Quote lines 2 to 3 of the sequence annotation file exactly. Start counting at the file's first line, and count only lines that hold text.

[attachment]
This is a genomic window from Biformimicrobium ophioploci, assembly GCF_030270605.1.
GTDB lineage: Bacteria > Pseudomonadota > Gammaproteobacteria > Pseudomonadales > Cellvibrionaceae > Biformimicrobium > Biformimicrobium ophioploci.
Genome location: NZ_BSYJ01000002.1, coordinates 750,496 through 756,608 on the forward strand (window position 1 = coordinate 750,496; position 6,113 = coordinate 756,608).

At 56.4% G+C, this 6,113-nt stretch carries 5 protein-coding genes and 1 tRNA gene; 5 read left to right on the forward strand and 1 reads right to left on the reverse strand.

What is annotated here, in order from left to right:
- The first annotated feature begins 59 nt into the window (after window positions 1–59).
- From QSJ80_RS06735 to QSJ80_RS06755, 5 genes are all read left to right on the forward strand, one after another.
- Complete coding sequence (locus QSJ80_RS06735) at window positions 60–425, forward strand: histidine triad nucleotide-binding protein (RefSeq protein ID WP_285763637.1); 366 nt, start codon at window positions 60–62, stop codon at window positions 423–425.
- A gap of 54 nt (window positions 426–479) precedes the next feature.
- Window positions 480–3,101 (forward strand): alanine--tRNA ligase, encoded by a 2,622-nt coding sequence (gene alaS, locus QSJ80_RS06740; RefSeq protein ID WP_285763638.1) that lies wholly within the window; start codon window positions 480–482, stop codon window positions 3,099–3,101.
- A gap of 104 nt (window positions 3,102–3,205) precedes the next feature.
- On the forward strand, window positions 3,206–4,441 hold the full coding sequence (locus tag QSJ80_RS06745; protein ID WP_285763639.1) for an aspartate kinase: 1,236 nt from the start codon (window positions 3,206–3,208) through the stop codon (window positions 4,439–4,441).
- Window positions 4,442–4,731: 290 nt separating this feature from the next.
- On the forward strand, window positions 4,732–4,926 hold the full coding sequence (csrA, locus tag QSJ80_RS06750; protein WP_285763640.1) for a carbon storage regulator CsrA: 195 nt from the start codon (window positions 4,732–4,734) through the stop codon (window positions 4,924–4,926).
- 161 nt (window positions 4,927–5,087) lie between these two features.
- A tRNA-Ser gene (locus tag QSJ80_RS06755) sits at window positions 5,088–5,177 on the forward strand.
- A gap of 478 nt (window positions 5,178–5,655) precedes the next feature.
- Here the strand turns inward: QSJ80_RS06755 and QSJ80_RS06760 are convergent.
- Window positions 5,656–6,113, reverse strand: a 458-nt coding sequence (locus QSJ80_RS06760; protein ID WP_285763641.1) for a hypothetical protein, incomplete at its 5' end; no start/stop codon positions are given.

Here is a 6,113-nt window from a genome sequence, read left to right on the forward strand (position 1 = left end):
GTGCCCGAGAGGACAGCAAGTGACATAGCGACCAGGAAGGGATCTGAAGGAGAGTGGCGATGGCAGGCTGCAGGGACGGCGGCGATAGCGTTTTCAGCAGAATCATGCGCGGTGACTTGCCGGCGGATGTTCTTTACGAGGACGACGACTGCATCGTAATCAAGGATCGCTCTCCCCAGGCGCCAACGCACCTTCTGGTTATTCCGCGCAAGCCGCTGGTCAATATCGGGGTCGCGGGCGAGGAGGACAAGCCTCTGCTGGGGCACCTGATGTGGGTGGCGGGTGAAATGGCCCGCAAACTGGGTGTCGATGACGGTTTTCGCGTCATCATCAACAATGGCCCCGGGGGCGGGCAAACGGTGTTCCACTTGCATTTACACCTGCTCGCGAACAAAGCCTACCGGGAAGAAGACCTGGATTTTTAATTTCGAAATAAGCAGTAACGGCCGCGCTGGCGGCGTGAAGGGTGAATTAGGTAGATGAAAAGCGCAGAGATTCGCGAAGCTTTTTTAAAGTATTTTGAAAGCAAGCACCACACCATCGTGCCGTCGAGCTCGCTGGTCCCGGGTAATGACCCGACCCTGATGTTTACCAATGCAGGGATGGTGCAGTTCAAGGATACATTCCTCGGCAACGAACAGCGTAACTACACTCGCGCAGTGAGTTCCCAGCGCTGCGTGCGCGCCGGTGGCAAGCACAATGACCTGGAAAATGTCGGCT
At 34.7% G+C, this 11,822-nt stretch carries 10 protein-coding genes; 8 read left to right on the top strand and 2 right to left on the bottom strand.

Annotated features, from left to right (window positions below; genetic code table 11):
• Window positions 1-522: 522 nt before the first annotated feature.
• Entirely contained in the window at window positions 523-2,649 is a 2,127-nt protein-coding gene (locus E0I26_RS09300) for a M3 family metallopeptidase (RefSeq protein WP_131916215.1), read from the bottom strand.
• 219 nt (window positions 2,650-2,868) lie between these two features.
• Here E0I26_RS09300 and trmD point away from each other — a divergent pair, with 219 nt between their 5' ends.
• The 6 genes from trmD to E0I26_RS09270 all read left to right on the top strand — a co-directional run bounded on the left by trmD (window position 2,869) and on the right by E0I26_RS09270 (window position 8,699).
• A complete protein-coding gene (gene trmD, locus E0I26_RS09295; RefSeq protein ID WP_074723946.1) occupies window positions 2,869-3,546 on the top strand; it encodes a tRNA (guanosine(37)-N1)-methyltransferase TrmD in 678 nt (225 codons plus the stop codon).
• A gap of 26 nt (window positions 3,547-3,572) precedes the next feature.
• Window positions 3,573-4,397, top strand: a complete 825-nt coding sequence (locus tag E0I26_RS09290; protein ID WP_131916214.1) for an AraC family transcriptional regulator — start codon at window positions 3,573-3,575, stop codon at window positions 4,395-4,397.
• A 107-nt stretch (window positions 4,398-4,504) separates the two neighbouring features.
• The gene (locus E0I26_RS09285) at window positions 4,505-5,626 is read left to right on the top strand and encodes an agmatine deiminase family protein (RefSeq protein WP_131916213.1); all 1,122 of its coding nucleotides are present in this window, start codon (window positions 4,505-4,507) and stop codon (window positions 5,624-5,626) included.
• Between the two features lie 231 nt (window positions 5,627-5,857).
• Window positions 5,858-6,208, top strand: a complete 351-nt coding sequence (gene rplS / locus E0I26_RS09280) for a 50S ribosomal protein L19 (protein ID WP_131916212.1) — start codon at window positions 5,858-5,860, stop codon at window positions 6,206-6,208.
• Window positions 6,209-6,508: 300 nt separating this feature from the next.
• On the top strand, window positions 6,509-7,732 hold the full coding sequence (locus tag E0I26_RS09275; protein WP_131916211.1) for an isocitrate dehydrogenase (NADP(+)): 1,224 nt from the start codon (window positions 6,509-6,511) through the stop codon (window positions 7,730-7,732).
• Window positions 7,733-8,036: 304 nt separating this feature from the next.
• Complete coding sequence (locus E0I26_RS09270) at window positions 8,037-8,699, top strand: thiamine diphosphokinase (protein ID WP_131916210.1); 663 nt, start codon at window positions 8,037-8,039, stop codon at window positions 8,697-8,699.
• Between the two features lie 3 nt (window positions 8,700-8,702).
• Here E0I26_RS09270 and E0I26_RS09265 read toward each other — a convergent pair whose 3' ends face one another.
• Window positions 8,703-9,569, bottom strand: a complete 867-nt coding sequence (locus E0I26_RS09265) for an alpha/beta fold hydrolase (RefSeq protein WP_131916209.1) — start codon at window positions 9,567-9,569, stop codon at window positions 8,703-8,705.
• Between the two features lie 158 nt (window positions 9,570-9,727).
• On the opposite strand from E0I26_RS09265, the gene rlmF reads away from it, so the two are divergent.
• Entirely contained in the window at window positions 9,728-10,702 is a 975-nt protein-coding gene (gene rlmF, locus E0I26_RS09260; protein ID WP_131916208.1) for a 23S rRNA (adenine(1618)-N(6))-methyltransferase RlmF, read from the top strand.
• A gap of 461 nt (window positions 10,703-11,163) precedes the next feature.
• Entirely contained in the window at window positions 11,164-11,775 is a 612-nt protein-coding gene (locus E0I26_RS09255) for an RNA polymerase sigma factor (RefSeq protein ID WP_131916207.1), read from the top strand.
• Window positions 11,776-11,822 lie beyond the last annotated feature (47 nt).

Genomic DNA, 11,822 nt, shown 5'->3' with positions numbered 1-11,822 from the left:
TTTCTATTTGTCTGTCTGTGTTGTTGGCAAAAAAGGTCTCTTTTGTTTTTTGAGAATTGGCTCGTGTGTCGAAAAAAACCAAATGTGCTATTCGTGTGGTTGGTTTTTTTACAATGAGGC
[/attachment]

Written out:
GTDB lineage: Bacteria > Pseudomonadota > Gammaproteobacteria > Pseudomonadales > Cellvibrionaceae > Biformimicrobium > Biformimicrobium ophioploci.
Genome location: NZ_BSYJ01000002.1, coordinates 750,496 through 756,608 on the forward strand (window position 1 = coordinate 750,496; position 6,113 = coordinate 756,608).